The boxes are filled with new hats, gloves and scarves – some of them hand-knitted – warm socks and stuffed animals.

The 11-year-old has spent the summer collecting the donated items, and today she has a long-awaited after-school appointment with the shelter’s director.

Months ago, Tiffany shared with a reporter the story of the time when the early onslaught of cold weather caught the family by surprise. Her mother, Violet, couldn’t afford all of the winter outerwear she needed. Instead, she, and hundreds of other needy kids, received gloves and hats from a donor who provided them to the Boys & Girls Clubs for distribution.

About the same time, she saw a small boy huddled against his mother at a bus stop as a winter storm raged. His bare little hands were clenched against the cold. The scene was so disturbing that she asked her mother if they could buy the boy some gloves.

But Violet Everhart had to refuse. She had only enough money for some groceries.

Tiffany has never forgotten that incident and has dreamed of the day when she would be able to help other children. She has spent the summer soliciting small businesses in her neighborhood, and church groups who, after reading her story, knitted hats and gloves to help her cause.

Delivery day is finally here.

As Tiffany climbs into the vehicle and buckles her seat belt, she takes one last look over she shoulder to assure the donations are secure. On the ride across town, he talks non-stop about the children she imagines will receive the gifts.

As she arrives at the shelter, Tiffany directs her driver to park nearest the front door and jumps out of the car. She is quick to gather up as many parcels as she can handle and heads inside, struggling to keep the boxes upright.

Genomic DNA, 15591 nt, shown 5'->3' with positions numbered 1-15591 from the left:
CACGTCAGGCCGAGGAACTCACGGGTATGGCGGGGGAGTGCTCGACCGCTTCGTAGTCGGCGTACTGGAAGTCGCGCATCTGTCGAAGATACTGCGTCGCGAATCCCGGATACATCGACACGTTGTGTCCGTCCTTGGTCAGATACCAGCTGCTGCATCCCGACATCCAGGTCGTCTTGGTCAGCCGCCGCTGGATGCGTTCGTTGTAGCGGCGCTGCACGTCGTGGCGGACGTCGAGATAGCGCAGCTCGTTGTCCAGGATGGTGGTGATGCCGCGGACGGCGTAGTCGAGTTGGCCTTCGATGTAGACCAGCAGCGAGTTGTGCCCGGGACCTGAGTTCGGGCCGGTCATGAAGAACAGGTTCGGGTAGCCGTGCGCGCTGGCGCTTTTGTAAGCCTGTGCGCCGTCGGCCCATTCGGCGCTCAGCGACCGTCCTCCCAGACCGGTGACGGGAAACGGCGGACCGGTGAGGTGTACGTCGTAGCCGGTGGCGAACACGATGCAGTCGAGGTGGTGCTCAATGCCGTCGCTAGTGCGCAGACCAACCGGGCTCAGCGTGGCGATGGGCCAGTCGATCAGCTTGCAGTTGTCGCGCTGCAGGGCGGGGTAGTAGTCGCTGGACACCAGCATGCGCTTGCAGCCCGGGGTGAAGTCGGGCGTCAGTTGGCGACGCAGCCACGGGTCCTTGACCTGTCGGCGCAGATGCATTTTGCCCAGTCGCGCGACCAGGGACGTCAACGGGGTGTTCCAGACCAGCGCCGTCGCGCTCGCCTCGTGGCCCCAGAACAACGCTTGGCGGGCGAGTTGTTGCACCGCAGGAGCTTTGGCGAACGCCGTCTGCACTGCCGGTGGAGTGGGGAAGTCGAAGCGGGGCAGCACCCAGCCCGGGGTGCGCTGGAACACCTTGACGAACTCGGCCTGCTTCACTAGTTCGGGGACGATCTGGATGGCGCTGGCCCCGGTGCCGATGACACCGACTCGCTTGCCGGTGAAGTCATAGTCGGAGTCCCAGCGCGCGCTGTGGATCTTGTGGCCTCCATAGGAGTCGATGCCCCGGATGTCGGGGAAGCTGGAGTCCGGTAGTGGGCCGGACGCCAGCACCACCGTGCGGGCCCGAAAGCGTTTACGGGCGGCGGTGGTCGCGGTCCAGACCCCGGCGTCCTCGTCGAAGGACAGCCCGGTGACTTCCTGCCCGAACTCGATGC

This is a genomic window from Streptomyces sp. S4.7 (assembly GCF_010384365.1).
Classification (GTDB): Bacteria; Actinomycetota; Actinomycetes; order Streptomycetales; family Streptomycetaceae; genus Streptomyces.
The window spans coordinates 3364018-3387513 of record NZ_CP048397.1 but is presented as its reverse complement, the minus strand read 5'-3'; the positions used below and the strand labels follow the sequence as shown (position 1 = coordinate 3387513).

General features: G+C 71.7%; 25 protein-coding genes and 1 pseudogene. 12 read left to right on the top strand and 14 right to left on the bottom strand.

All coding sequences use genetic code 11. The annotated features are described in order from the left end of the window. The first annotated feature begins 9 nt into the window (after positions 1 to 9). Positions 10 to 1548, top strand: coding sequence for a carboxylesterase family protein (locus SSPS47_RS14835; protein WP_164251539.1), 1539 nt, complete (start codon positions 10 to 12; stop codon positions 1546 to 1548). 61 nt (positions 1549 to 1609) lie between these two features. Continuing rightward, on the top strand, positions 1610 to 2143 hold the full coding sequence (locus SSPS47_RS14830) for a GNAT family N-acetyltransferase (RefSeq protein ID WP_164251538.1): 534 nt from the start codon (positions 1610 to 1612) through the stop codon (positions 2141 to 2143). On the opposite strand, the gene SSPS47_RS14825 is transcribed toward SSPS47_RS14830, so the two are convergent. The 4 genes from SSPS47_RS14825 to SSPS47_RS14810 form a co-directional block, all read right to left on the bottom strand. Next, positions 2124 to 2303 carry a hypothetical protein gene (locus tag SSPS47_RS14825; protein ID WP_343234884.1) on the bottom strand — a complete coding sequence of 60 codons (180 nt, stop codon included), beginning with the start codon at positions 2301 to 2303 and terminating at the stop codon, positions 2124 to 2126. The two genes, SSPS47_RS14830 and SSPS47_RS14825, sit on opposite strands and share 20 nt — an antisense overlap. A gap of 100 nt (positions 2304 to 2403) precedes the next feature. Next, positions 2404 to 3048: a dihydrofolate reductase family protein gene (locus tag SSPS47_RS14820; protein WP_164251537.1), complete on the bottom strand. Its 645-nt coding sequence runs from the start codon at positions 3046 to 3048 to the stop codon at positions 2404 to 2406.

She smiled broadly as she announces her name to the receptionist and asks for “Abby.” As she waits, she slyly peaks around corners and through windows into the gathering room off the lobby.

“Do you think we have enough,” she asks, anxiously? “Do you think the kids will like them?”

From behind her, a voice assures her “they will love everything you brought us today and each and every item will be put to good use.” Abby Uveges, a shelter administrator, gives Tiffany a big hug and thanks her for thinking of others.

They talk as Tiffany opens the top box to show off the soft mittens and scarves she pulls from it.

Her eyes mist over as she learns that the shelter is already at capacity even though the winter chill has just begun to set into Northeast Ohio. Ninety children, and their mothers are living at Laura’s Home.

She is told that each child will receive a hat, a pair of gloves and a scarf. The stuffed animals will be used to comfort kids who may be frightened by their living arrangements.

Tiffany smiles broadly and poses with Uveges as the staff takes photos.

When it’s time to leave, she looks around and wonders aloud what else she can do to help. The answer comes quickly. In a little more than a month, the shelter will host a Christmas party for the children living there. They will play games, make crafts and enjoy a visit with Santa. Would Tiffany like to volunteer?

Her eyes are shining as she nods her head, and writes down the date to ask her mother.

As she skips down the sidewalk to the car, she is already wondering how she can gather new toys to help fill Santa’s bag for the party.

Note: If you would like to donate a new toy, or other needs, to Laura’s Home, check out their wish list on their website.

AP RADIO
Update hourly